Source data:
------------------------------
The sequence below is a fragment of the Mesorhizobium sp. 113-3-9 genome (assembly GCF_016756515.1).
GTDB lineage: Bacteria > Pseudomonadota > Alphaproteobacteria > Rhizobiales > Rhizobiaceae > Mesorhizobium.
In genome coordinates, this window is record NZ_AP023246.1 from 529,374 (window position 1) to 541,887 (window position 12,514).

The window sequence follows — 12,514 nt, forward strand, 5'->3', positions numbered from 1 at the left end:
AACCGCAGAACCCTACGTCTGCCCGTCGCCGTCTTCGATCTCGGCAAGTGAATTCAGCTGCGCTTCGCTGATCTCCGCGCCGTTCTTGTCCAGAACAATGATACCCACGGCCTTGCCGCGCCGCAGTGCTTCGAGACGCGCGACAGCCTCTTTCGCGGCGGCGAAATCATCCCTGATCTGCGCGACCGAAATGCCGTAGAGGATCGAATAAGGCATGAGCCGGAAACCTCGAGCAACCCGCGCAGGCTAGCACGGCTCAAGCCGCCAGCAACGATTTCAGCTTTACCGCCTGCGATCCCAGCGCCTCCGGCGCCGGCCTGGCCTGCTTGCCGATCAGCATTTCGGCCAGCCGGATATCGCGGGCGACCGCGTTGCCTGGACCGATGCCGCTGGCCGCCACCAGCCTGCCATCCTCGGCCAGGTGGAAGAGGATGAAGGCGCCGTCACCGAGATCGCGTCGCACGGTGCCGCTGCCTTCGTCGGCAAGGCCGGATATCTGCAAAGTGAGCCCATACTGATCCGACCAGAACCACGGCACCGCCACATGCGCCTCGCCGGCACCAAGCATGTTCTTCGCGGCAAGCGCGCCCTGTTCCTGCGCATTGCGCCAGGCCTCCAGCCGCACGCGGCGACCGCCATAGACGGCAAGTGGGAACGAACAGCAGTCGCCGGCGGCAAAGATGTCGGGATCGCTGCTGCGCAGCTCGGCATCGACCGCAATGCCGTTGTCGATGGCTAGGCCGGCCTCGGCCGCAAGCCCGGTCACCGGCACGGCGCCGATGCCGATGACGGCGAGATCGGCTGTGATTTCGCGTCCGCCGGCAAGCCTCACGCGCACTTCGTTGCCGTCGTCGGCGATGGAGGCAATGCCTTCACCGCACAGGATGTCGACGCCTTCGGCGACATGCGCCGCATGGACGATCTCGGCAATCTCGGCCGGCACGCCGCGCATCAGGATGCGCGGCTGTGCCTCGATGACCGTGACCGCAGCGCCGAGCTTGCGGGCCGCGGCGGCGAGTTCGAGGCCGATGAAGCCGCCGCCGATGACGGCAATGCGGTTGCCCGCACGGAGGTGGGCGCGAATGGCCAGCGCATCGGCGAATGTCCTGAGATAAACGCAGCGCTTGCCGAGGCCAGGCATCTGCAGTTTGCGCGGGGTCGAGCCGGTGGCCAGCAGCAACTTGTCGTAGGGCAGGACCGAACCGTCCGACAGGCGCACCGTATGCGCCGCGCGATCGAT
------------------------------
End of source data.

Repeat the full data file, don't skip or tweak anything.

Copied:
The sequence below is a fragment of the Mesorhizobium sp. 113-3-9 genome (assembly GCF_016756515.1).
GTDB lineage: Bacteria > Pseudomonadota > Alphaproteobacteria > Rhizobiales > Rhizobiaceae > Mesorhizobium.
In genome coordinates, this window is record NZ_AP023246.1 from 529,374 (window position 1) to 541,887 (window position 12,514).

The window sequence follows — 12,514 nt, forward strand, 5'->3', positions numbered from 1 at the left end:
AACCGCAGAACCCTACGTCTGCCCGTCGCCGTCTTCGATCTCGGCAAGTGAATTCAGCTGCGCTTCGCTGATCTCCGCGCCGTTCTTGTCCAGAACAATGATACCCACGGCCTTGCCGCGCCGCAGTGCTTCGAGACGCGCGACAGCCTCTTTCGCGGCGGCGAAATCATCCCTGATCTGCGCGACCGAAATGCCGTAGAGGATCGAATAAGGCATGAGCCGGAAACCTCGAGCAACCCGCGCAGGCTAGCACGGCTCAAGCCGCCAGCAACGATTTCAGCTTTACCGCCTGCGATCCCAGCGCCTCCGGCGCCGGCCTGGCCTGCTTGCCGATCAGCATTTCGGCCAGCCGGATATCGCGGGCGACCGCGTTGCCTGGACCGATGCCGCTGGCCGCCACCAGCCTGCCATCCTCGGCCAGGTGGAAGAGGATGAAGGCGCCGTCACCGAGATCGCGTCGCACGGTGCCGCTGCCTTCGTCGGCAAGGCCGGATATCTGCAAAGTGAGCCCATACTGATCCGACCAGAACCACGGCACCGCCACATGCGCCTCGCCGGCACCAAGCATGTTCTTCGCGGCAAGCGCGCCCTGTTCCTGCGCATTGCGCCAGGCCTCCAGCCGCACGCGGCGACCGCCATAGACGGCAAGTGGGAACGAACAGCAGTCGCCGGCGGCAAAGATGTCGGGATCGCTGCTGCGCAGCTCGGCATCGACCGCAATGCCGTTGTCGATGGCTAGGCCGGCCTCGGCCGCAAGCCCGGTCACCGGCACGGCGCCGATGCCGATGACGGCGAGATCGGCTGTGATTTCGCGTCCGCCGGCAAGCCTCACGCGCACTTCGTTGCCGTCGTCGGCGATGGAGGCAATGCCTTCACCGCACAGGATGTCGACGCCTTCGGCGACATGCGCCGCATGGACGATCTCGGCAATCTCGGCCGGCACGCCGCGCATCAGGATGCGCGGCTGTGCCTCGATGACCGTGACCGCAGCGCCGAGCTTGCGGGCCGCGGCGGCGAGTTCGAGGCCGATGAAGCCGCCGCCGATGACGGCAATGCGGTTGCCCGCACGGAGGTGGGCGCGAATGGCCAGCGCATCGGCGAATGTCCTGAGATAAACGCAGCGCTTGCCGAGGCCAGGCATCTGCAGTTTGCGCGGGGTCGAGCCGGTGGCCAGCAGCAACTTGTCGTAGGGCAGGACCGAACCGTCCGACAGGCGCACCGTATGCGCCGCGCGATCGAT